“Wow, when foggy treesdid that happen?”

We were driving to my mother’s home in Nashville for our Christmas celebration, and my daughter reacted to a new construction project we hadn’t seen before. Obviously it had been quite a while since we drove south. Going home after a hiatus is like that. There is the surprise of the new, and the comfort of the old. In central Indiana, it’s often the disappearance of corn fields being replaced by subdivisions. Or strip malls.

The roads in Brown and Morgan County are roads I’ve traveled all my life, before I was old enough to drive and after. Memories pervade the trip. I wonder at a pond that’s been the unlikely recipient of several unlucky drivers and their cars over the years. The railroad tracks outside of Bean Blossom used to jar awake my children, both coming and going. Now we sail over them gently, my grown children still asleep. I notice “for sale” signs posted in yards.

As I rounded a curve near Fruitdale, I was shocked at the sight before me:  for the first time in fifty years, I could see three houses where a line of pine trees used to stand! Those houses used to be hidden by a row of well-manicured, highly-uniform pine trees. Those trees had done a fabulous job of providing privacy to everything behind them. When we drove past the trees, I would strain to look between them, getting glimpses of water—a lake or a pond—between the trees and the houses.

Occasionally in the winter, you could see Christmas lights decorating objects, but still, the trees stood guardian. I was a curious child, and I remember asking an adult once long ago why we couldn’t see the houses. The answer that drove my memories was that the people didn’t want us to see their houses. I didn’t understand that as a child, and on most trips past the compound, I wondered what those people had to hide.

The sentries are now cut down, cut down and replaced with saplings, neatly in a row, exactly where the others had grown. My shock was so great I wanted to stop the car and just look. I remember braking and taking the longest look I could afford before I became a traffic hazard. I could see everything that had been hidden for so long. I wanted to memorize the colors, the size, the design of those hidden gems.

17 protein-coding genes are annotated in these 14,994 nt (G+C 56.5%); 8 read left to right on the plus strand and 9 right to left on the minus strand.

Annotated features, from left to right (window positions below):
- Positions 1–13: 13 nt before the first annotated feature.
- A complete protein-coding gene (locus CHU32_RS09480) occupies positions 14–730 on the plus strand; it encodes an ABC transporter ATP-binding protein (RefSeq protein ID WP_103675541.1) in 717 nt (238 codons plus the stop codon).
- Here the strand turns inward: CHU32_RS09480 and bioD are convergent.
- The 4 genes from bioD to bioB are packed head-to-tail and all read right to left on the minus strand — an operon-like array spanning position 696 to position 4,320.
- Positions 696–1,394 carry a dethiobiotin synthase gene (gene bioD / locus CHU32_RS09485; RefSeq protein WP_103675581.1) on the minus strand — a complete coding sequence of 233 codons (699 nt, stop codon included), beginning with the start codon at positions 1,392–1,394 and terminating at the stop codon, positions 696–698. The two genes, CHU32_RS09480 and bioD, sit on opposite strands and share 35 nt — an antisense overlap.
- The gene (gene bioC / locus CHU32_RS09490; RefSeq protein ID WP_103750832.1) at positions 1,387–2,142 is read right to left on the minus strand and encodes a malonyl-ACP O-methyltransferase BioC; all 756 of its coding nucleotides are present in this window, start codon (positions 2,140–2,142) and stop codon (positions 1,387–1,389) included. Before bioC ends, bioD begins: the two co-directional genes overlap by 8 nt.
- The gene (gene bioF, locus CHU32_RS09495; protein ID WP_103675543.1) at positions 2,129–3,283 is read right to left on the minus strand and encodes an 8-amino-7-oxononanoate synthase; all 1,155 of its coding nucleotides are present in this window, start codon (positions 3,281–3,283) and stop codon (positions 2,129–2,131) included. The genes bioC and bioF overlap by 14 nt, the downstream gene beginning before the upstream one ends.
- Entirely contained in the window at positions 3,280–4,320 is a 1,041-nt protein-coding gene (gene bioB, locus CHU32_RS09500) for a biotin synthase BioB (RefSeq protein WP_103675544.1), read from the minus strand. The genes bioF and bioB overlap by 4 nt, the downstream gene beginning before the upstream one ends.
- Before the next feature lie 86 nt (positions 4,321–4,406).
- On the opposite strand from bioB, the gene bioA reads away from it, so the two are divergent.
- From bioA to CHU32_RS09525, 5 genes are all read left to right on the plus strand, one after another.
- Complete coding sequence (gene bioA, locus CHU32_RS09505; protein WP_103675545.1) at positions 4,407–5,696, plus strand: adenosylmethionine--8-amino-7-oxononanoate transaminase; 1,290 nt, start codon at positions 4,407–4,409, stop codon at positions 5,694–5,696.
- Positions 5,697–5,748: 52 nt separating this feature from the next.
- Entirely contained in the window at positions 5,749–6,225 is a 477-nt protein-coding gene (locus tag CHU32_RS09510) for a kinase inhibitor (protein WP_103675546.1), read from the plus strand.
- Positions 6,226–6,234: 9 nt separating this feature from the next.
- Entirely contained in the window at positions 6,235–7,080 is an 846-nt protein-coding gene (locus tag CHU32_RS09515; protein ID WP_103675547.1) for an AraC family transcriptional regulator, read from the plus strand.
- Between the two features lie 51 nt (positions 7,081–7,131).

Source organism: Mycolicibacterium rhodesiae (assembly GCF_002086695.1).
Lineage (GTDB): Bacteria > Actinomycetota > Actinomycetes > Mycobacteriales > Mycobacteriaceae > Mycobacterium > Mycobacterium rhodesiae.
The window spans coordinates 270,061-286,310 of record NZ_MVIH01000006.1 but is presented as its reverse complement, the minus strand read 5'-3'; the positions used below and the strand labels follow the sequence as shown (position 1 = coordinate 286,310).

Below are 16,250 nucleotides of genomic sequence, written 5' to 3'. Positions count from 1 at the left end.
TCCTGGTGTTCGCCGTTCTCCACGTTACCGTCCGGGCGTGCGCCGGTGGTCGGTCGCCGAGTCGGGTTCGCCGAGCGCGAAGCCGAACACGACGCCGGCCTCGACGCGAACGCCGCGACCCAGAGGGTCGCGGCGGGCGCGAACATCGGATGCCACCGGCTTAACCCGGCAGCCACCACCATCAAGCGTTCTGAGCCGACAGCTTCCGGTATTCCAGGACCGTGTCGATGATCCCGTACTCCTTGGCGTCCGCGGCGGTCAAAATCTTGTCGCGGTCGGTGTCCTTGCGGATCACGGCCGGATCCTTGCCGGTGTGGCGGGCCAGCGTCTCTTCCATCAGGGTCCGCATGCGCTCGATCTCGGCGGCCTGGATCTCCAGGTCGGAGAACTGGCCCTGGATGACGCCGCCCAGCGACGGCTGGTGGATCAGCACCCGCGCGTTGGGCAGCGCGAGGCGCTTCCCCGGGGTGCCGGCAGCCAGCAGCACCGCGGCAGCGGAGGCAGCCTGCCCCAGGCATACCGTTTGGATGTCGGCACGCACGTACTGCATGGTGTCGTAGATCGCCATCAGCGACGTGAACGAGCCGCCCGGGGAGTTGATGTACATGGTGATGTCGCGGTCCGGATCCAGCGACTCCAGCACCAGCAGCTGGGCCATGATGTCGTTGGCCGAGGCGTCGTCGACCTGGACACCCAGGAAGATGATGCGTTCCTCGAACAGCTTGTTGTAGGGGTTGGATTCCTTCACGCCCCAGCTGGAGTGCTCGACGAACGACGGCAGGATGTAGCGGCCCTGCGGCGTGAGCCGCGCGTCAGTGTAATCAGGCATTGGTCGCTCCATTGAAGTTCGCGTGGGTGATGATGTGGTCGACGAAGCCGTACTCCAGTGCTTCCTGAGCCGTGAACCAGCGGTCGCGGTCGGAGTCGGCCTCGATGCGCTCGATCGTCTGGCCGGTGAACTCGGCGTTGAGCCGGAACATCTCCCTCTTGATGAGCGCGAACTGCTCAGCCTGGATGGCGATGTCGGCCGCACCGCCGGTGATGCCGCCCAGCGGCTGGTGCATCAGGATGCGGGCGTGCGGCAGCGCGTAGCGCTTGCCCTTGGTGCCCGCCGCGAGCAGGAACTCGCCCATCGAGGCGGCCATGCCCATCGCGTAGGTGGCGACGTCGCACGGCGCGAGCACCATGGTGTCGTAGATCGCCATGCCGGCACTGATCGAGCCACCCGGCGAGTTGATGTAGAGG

It turns out that it wasn’t all that special. They were nice, unique, older homes, sitting on a manicured lake. There were three, with plenty of space between them. They shared a drive around the lake. One was green, one was brown, and I don’t remember the color of the third. One was two-story with a screened-in porch. That was it. No bells or whistles that I could see. No spectacle to hide from the world all these years. It was a little bit of a let-down, I’ll have to admit. Bigfoot was not lurking and I hadn’t found Atlantis.

And yet as I drove on toward Christmas finger food and family, the shock of seeing a landscape hidden for fifty years lingered. I began to think about the homeowners’ reactions to exposure, rather than my own. How did they feel, I wondered?  What a change for the owners and occupants, who had been hidden away from the sight of traffic and prying eyes for fifty years, to suddenly be exposed after so long. How would they feel with their privacy so drastically taken away?

Their view of the world was different now, as well. When they looked out their front windows, the visible world didn’t end at the fine row of pine trees. Now their view included the highway, with prying eyes looking into their world for the first time in fifty years. Did they feel less secure? Personally, I like to see what’s coming at me, and I’m not sure I want a walled-off world. Did the absence of trees also allow noise into their world when it was once still?

The folks living in those homes obviously want their privacy back—they planted new trees where the old ones once grew. Over the years their world will become secluded again, the trees slowly obscuring the highway and the rest of the world. They will no longer have neighbors they can see, or who can see them. Until that time, when the trees reach maturity, they will have to live in a world they would rather not see.

The joke goes that Denial is a big river in Africa, and several people like to spend time on it. Facing reality is often the harsh hand that tips us off our rubber rafts as we float along that river. How much of the outside world can we afford to stop seeing? How many of our neighbors can we stop seeing by choice? How long can we live outside the real world before Christ calls us back to cut down the trees of our comfortable, closed-off lives?


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